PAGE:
No segue. I am aware of the movie’s title, but before writing these initial impressions, I didn’t even know what this movie was about and never once got a trailer for it.

The story looks like it’s about a teen boy who watches his parents’ marriage crumble, possibly due to his dad having an affair.

Here’s the cast. Starring, we have Ed Oxenbould (THE VISIT [2015], and the upcoming BEING GAVIN [2018]), Carey Mulligan (BROTHERS [2009], and the upcoming A CHRISTMAS CAROL [2019]), and Jake Gyllenhaal (STRONGER [2017], NOCTURNAL ANIMALS [2016], EVEREST [2015], and upcoming films SPIDER-MAN: FAR FROM HOME [2019] and VELVET BUZZSAW [2019]).

Now for the crew. Directing, we have actor Paul Dano, making his directorial debut. Penning the screenplay is Zoe Kazan, known for stuff I’ve not seen or heard of. Composing the score is David Lang, known for known for stuff I’ve not seen or heard of. The cinematographer is Diego García, known for THE DARKNESS (2016). Finally, co-editing are Louise Ford (THOROUGHBREDS [2018], THE WITCH [2016], and the upcoming THE LIGHTHOUSE [2019]) and Matthew Hannam (IT COMES AT NIGHT [2017], SWISS ARMY MAN [2016], and the upcoming VOX LUX [2018]).

Overall, this looks… okay. I don’t know, I’m also seeing WHAT THEY HAD and that also features a story about a failing marriage. I have no idea what to expect, other than maybe some good acting in an otherwise pretentious script. Seriously, the burning wood dialog that Mulligan was giving? Bleh…

This is my honest opinion of: WILDLIFE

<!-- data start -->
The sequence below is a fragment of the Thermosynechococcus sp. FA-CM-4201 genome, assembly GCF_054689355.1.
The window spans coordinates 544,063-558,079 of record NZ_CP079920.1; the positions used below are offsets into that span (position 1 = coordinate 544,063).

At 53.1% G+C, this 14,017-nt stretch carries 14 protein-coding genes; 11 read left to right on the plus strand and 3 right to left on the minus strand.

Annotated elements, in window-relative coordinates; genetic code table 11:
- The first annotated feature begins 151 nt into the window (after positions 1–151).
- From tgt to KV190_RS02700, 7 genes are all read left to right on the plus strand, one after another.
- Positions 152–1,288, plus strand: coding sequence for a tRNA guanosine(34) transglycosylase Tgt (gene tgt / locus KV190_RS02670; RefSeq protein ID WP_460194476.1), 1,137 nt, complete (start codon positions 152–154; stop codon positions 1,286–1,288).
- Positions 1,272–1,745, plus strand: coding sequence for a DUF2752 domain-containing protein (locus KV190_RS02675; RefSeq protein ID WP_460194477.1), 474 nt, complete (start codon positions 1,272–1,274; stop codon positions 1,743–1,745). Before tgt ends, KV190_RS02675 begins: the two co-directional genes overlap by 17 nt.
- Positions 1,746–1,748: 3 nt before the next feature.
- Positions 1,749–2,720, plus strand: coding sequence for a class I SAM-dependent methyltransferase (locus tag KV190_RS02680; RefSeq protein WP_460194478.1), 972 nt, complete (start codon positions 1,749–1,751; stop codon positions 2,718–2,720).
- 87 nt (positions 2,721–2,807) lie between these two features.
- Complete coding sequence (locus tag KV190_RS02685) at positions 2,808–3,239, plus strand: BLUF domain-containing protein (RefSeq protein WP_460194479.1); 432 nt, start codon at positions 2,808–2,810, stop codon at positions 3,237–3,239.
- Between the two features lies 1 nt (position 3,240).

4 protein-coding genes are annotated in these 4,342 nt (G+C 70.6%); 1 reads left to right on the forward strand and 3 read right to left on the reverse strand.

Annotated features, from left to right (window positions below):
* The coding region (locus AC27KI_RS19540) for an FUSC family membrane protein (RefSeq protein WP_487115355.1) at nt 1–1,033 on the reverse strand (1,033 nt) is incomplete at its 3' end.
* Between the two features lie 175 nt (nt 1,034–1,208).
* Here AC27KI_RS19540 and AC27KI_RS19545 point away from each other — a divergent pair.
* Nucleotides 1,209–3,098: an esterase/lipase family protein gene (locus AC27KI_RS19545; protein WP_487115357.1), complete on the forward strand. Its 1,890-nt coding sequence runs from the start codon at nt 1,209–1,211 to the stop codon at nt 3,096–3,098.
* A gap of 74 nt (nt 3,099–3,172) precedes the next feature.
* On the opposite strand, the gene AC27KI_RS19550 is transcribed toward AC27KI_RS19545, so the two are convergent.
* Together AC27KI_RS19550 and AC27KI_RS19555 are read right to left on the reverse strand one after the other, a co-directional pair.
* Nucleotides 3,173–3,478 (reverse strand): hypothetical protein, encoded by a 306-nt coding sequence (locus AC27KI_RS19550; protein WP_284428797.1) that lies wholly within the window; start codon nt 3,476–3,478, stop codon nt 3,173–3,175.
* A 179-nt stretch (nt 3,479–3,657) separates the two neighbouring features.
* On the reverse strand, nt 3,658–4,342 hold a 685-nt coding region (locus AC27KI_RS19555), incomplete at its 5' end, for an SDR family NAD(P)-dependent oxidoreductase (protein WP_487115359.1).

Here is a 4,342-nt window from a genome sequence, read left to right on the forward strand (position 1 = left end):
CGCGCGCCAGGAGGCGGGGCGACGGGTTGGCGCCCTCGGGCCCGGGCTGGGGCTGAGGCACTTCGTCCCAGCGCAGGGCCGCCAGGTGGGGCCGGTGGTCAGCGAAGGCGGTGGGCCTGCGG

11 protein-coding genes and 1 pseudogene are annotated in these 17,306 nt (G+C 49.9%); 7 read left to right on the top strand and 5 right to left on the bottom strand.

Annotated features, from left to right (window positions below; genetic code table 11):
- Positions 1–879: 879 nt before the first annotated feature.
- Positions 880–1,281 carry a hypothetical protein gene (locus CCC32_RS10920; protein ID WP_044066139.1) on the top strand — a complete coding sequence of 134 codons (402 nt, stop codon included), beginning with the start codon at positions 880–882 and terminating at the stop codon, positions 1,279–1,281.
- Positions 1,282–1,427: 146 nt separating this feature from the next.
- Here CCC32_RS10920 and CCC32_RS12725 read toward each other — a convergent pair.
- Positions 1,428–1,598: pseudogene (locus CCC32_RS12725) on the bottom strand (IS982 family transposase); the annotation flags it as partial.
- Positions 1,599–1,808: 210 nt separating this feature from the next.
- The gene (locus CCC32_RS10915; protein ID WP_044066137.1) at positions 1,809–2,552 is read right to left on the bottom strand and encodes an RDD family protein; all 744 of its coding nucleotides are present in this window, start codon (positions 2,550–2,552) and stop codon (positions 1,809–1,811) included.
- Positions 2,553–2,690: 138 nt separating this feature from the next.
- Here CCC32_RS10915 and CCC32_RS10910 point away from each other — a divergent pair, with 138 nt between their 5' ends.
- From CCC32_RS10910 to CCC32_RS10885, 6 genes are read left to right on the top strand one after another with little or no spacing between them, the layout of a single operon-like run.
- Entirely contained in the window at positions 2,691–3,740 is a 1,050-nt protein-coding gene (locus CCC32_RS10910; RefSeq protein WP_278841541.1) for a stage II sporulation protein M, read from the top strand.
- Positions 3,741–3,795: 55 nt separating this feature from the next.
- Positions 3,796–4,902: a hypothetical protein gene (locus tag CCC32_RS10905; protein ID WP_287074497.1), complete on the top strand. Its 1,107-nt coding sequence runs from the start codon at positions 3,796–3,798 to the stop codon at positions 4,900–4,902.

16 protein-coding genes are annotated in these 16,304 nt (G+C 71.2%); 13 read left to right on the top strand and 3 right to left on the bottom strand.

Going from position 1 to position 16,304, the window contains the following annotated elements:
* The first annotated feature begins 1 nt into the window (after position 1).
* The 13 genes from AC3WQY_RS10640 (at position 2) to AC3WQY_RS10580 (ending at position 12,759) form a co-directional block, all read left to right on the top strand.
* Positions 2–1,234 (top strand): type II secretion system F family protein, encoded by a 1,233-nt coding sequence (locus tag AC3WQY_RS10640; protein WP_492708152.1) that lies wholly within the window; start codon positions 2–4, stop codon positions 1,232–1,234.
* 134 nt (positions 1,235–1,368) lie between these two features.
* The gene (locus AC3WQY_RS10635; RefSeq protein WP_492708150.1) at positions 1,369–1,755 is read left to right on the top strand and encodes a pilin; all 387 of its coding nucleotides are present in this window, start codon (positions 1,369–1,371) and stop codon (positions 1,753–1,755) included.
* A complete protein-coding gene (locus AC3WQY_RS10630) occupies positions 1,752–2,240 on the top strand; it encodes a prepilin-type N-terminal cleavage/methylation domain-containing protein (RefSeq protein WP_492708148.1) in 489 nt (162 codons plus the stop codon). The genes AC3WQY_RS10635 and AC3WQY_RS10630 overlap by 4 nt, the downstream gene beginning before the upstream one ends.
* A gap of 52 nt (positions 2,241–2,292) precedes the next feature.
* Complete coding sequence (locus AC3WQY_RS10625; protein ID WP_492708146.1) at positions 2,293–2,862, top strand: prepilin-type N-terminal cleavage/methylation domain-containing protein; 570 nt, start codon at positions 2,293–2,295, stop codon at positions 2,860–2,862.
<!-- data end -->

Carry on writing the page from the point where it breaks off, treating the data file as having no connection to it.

(SUMMARY)

Set in the 1960s. Joe Brinson (Ed Oxenbould) is a fourteen year old boy living with his mother Jeanette “Jean” (Carey Mulligan) and father Jerry (Jake Gyllenhaal) in Montana. One day, Jerry loses his job at the golf club, and even though Jean is supportive at first, Jerry unfortunately can’t find another, resulting in him drinking a lot. However, even though both Jean and Joe find jobs of their own, Joe notices that his parents are fighting more and then Jerry goes off to to fight a series of wildfires on the outskirts of town. In his absence, Jean slowly becomes more and more distant from Joe and gets a second job working for a wealthy car salesman, Warren Miller (Bill Camp), whose relationship with his mother makes Joe highly uncomfortable.

(REVIEW)

I… didn’t hate it, but I think I’m still chewing on how I feel about it as a whole.

You know what this movie feels like? It feels like a less impressive ROOM (2015). The similarities are there. The story takes place from the son’s point of view and he’s confused as to why things are happening around him. However, where this movie falters when comparing the two stories, I feel like Joe is written like he’s supposed to be a young kid, but is being played by a teenager. So much is happening around him and it’s almost a little staggering how much Joe doesn’t seem to know, despite how obvious a lot of it is. He asks questions, like, “When’s Dad coming home?” even though Jerry never offered a time table on how long he’s be gone. I don’t know, there just seems to be a lot of mannerisms that Joe has. The way he walks into a room, the softness of his voice when he tries to talk to a parent, it all feels like he’s supposed to be a little kid. Maybe he’s supposed to be a naive, small town teen who simply isn’t very worldly, so things like infidelity are foreign to him, but one would think by the teenage years, teens would be able to connect a few dots. Maybe they don’t understand why those dots connect, but they’d be connected regardless.

One of my least favorite aspects of this movie is how quickly everything goes to shit in the movie, specifically with the parents and their personalities shifting. At first, it looks like Jerry and Jean are a loving and supportive couple. However, things get rushed not long after Jerry loses his job. Jerry becomes an alcoholic and sleeps in his truck. He becomes cold and defensive toward his family when they ask simple questions or make suggestions. By this point, it’s only two or three scenes later. Not a whole lot of time to transition between “loving and supportive,” to “kind of an asshole.” A scene or two later, and the parents are fighting and Jerry goes off to be a firefighter.